diable

di·ab·le

 (dē-ä′blə)
adj.
Flavored with hot spices: sauce diable.

[French (à la) diable, from diable, devil, from Old French; see diablerie.]

diable

(diːˈɑːblə)
n
(Cookery) a type of brown sauce, typically made with wine, shallots, vinegar, herbs, and black and/or cayenne pepper
References in classic literature ?
And when he had said it for the tenth time, Molibre's words: "Mais que diable alloit-il faire dans cette galere?" occurred to him, and he began to laugh at himself.
"Have you heard the Maltishtcheva woman--the mother, not the daughter--has ordered a costume in diable rose color?"
"Do you observe," said the Countess G to Albert, who had returned to her side, "that man does nothing like other people; he listens most devoutly to the third act of `Robert le Diable,' and when the fourth begins, takes his departure."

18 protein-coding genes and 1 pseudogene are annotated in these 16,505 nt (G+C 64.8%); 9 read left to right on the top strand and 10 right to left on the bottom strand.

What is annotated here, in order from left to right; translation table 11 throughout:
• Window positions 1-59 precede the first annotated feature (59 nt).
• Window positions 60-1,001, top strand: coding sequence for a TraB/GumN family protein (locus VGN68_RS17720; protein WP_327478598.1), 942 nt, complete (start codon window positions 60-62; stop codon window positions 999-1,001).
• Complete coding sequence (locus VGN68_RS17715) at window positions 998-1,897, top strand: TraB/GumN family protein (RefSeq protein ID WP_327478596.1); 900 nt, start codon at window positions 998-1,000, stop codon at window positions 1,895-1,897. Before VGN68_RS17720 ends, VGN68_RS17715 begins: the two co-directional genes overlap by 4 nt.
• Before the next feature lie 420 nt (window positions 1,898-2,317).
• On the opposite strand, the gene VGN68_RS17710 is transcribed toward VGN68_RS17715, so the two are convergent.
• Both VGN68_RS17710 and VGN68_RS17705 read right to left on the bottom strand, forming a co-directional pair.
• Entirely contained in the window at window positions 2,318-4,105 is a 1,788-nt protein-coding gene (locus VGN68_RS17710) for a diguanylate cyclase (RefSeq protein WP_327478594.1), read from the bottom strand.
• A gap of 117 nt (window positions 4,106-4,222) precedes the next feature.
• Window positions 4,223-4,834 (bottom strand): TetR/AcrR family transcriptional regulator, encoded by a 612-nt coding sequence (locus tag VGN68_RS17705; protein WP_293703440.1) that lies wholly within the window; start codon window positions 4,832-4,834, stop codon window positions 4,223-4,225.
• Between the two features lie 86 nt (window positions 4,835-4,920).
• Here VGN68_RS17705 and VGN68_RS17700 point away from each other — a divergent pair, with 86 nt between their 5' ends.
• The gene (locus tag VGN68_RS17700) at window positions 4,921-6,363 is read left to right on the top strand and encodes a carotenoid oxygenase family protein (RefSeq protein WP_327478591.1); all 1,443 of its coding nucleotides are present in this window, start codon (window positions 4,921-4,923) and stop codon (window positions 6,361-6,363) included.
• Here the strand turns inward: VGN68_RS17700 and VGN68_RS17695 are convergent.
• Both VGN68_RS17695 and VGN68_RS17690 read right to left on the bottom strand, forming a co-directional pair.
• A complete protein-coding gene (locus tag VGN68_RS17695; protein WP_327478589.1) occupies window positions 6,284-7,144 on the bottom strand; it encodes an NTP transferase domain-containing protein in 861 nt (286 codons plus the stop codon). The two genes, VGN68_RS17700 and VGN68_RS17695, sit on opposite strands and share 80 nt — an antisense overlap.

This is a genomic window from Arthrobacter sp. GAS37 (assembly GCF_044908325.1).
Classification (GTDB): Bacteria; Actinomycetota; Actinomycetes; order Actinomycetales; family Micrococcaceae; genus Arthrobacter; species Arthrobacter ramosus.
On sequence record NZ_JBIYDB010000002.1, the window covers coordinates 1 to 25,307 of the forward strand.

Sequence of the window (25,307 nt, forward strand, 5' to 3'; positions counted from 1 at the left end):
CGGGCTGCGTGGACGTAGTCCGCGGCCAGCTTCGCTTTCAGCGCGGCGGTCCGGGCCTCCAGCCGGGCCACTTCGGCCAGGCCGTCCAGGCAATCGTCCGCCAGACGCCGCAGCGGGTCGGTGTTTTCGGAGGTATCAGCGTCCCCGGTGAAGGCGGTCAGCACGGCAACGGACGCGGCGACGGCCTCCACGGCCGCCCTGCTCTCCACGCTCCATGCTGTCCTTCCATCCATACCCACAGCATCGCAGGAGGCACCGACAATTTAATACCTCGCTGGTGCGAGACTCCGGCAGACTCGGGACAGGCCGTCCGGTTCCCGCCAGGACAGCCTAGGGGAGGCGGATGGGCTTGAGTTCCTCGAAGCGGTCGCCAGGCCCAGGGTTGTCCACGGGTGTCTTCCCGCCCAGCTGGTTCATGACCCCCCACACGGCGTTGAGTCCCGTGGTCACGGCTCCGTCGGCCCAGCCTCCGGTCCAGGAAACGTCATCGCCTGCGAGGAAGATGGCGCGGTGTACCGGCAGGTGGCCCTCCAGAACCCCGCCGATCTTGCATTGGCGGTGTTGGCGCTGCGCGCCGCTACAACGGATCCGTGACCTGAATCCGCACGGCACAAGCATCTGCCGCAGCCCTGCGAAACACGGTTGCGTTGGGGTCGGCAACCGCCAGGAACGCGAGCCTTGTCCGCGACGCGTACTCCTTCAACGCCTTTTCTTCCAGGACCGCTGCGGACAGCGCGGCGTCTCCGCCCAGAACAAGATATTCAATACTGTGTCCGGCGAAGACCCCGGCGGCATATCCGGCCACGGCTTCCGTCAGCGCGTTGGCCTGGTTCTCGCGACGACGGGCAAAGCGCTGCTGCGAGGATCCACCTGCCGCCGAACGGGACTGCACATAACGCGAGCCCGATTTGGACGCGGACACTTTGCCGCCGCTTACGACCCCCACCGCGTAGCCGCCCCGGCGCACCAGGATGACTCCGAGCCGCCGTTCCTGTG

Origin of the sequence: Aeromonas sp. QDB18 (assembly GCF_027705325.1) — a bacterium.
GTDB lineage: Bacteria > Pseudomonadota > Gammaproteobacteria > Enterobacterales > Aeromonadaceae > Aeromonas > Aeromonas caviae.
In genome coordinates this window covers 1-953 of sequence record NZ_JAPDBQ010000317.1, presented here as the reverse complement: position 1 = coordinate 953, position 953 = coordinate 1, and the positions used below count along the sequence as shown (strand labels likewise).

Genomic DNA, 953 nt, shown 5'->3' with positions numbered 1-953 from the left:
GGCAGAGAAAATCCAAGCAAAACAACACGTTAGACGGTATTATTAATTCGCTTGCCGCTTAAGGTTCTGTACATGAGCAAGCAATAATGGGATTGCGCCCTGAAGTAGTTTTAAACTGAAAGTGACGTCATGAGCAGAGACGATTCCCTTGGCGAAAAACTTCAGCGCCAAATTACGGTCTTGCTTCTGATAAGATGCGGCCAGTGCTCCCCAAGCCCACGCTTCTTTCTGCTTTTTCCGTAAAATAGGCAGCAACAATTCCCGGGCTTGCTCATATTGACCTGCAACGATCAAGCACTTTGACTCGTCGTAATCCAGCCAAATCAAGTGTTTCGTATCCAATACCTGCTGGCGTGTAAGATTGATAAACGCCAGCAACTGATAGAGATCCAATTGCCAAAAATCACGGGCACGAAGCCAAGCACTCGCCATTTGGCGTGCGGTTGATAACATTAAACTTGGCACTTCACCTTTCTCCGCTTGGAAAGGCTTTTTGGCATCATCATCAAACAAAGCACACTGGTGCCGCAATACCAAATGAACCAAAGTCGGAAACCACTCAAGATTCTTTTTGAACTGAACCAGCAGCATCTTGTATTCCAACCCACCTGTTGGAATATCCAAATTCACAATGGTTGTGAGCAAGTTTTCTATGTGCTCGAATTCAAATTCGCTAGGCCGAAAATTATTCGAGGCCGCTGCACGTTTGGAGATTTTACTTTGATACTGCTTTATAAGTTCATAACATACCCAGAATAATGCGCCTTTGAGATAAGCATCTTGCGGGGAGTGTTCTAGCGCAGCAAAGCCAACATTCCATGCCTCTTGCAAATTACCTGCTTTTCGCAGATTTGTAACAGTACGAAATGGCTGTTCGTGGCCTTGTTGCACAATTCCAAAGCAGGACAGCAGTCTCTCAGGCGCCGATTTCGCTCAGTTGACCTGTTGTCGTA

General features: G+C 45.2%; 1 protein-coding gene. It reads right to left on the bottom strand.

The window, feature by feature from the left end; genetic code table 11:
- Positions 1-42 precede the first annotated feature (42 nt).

"Ah, diable!" said the host to himself; "this man seems dumb.
Que diable! To think of a blanc bec like yourself challenging a person like the Baron to a duel!
"Diable! the exception is annoying; but then, if instead of asking him for money, you were to ask "
"Tu m'as plus l'air d'un ennemi de la France; arrete ou pardieu je te ferai ami du diable. Non!
diable, no, Meester Deeck,” replied the Frenchman; “we give, in France, no liberty except to the ladi.”
" Diable! your housekeeper is right; rather more than faded."
The gelding has taken well to fences and can improve after seeing off solid yardstick Diable De Sivola in a hot novice event at Exeter.